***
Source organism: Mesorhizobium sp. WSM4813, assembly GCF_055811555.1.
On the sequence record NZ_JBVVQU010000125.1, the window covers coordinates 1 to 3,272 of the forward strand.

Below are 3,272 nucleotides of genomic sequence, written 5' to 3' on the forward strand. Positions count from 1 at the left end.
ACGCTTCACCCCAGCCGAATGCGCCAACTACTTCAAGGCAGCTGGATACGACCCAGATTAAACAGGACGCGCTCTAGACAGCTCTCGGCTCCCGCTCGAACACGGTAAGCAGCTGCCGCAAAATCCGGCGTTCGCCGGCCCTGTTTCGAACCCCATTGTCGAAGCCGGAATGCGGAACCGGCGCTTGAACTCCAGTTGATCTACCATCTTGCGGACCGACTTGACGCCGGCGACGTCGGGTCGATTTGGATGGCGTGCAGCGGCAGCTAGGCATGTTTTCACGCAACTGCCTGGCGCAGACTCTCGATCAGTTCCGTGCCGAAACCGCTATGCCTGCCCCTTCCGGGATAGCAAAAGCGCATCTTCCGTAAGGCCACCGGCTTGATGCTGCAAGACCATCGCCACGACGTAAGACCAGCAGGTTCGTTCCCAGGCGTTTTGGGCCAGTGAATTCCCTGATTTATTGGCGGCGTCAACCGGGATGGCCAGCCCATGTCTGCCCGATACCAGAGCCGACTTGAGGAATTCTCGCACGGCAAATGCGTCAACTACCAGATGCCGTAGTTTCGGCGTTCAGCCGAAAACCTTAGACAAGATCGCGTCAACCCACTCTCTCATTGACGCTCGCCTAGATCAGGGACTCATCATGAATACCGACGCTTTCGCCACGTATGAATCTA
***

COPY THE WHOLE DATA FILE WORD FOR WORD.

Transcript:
Source organism: Mesorhizobium sp. WSM4813, assembly GCF_055811555.1.
On the sequence record NZ_JBVVQU010000125.1, the window covers coordinates 1 to 3,272 of the forward strand.

Below are 3,272 nucleotides of genomic sequence, written 5' to 3' on the forward strand. Positions count from 1 at the left end.
ACGCTTCACCCCAGCCGAATGCGCCAACTACTTCAAGGCAGCTGGATACGACCCAGATTAAACAGGACGCGCTCTAGACAGCTCTCGGCTCCCGCTCGAACACGGTAAGCAGCTGCCGCAAAATCCGGCGTTCGCCGGCCCTGTTTCGAACCCCATTGTCGAAGCCGGAATGCGGAACCGGCGCTTGAACTCCAGTTGATCTACCATCTTGCGGACCGACTTGACGCCGGCGACGTCGGGTCGATTTGGATGGCGTGCAGCGGCAGCTAGGCATGTTTTCACGCAACTGCCTGGCGCAGACTCTCGATCAGTTCCGTGCCGAAACCGCTATGCCTGCCCCTTCCGGGATAGCAAAAGCGCATCTTCCGTAAGGCCACCGGCTTGATGCTGCAAGACCATCGCCACGACGTAAGACCAGCAGGTTCGTTCCCAGGCGTTTTGGGCCAGTGAATTCCCTGATTTATTGGCGGCGTCAACCGGGATGGCCAGCCCATGTCTGCCCGATACCAGAGCCGACTTGAGGAATTCTCGCACGGCAAATGCGTCAACTACCAGATGCCGTAGTTTCGGCGTTCAGCCGAAAACCTTAGACAAGATCGCGTCAACCCACTCTCTCATTGACGCTCGCCTAGATCAGGGACTCATCATGAATACCGACGCTTTCGCCACGTATGAATCTA